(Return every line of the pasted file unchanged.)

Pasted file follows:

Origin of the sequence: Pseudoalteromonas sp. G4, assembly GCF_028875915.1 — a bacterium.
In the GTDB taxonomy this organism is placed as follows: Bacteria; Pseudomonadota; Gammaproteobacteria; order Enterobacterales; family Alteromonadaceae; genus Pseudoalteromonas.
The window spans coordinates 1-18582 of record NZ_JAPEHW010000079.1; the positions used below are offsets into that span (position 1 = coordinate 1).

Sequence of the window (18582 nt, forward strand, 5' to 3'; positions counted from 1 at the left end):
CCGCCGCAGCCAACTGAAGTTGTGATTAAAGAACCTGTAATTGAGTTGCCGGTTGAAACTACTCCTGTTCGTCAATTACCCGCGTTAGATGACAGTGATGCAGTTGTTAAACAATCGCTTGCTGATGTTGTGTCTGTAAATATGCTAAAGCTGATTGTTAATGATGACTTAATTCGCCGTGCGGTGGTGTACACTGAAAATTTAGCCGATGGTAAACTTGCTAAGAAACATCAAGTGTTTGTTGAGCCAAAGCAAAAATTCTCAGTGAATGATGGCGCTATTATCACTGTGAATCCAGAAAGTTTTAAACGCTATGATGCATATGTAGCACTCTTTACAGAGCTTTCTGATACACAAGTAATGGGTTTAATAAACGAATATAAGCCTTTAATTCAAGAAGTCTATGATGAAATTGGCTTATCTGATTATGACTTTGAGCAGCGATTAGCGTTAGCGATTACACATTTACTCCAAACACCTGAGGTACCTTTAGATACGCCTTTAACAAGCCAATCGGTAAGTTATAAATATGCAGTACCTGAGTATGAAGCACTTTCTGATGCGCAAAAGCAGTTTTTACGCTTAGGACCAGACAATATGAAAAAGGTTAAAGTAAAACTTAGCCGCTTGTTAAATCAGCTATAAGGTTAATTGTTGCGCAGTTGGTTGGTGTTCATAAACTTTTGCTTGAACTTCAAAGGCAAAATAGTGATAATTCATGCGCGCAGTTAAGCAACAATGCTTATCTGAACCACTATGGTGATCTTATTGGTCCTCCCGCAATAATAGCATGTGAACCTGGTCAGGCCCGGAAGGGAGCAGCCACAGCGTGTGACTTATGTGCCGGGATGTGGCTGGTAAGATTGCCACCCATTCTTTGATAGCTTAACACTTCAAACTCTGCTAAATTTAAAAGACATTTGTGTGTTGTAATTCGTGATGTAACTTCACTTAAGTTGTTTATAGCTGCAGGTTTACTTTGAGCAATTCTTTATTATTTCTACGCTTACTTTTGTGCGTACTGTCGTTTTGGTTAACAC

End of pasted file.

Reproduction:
Origin of the sequence: Pseudoalteromonas sp. G4, assembly GCF_028875915.1 — a bacterium.
In the GTDB taxonomy this organism is placed as follows: Bacteria; Pseudomonadota; Gammaproteobacteria; order Enterobacterales; family Alteromonadaceae; genus Pseudoalteromonas.
The window spans coordinates 1-18582 of record NZ_JAPEHW010000079.1; the positions used below are offsets into that span (position 1 = coordinate 1).

Sequence of the window (18582 nt, forward strand, 5' to 3'; positions counted from 1 at the left end):
CCGCCGCAGCCAACTGAAGTTGTGATTAAAGAACCTGTAATTGAGTTGCCGGTTGAAACTACTCCTGTTCGTCAATTACCCGCGTTAGATGACAGTGATGCAGTTGTTAAACAATCGCTTGCTGATGTTGTGTCTGTAAATATGCTAAAGCTGATTGTTAATGATGACTTAATTCGCCGTGCGGTGGTGTACACTGAAAATTTAGCCGATGGTAAACTTGCTAAGAAACATCAAGTGTTTGTTGAGCCAAAGCAAAAATTCTCAGTGAATGATGGCGCTATTATCACTGTGAATCCAGAAAGTTTTAAACGCTATGATGCATATGTAGCACTCTTTACAGAGCTTTCTGATACACAAGTAATGGGTTTAATAAACGAATATAAGCCTTTAATTCAAGAAGTCTATGATGAAATTGGCTTATCTGATTATGACTTTGAGCAGCGATTAGCGTTAGCGATTACACATTTACTCCAAACACCTGAGGTACCTTTAGATACGCCTTTAACAAGCCAATCGGTAAGTTATAAATATGCAGTACCTGAGTATGAAGCACTTTCTGATGCGCAAAAGCAGTTTTTACGCTTAGGACCAGACAATATGAAAAAGGTTAAAGTAAAACTTAGCCGCTTGTTAAATCAGCTATAAGGTTAATTGTTGCGCAGTTGGTTGGTGTTCATAAACTTTTGCTTGAACTTCAAAGGCAAAATAGTGATAATTCATGCGCGCAGTTAAGCAACAATGCTTATCTGAACCACTATGGTGATCTTATTGGTCCTCCCGCAATAATAGCATGTGAACCTGGTCAGGCCCGGAAGGGAGCAGCCACAGCGTGTGACTTATGTGCCGGGATGTGGCTGGTAAGATTGCCACCCATTCTTTGATAGCTTAACACTTCAAACTCTGCTAAATTTAAAAGACATTTGTGTGTTGTAATTCGTGATGTAACTTCACTTAAGTTGTTTATAGCTGCAGGTTTACTTTGAGCAATTCTTTATTATTTCTACGCTTACTTTTGTGCGTACTGTCGTTTTGGTTAACAC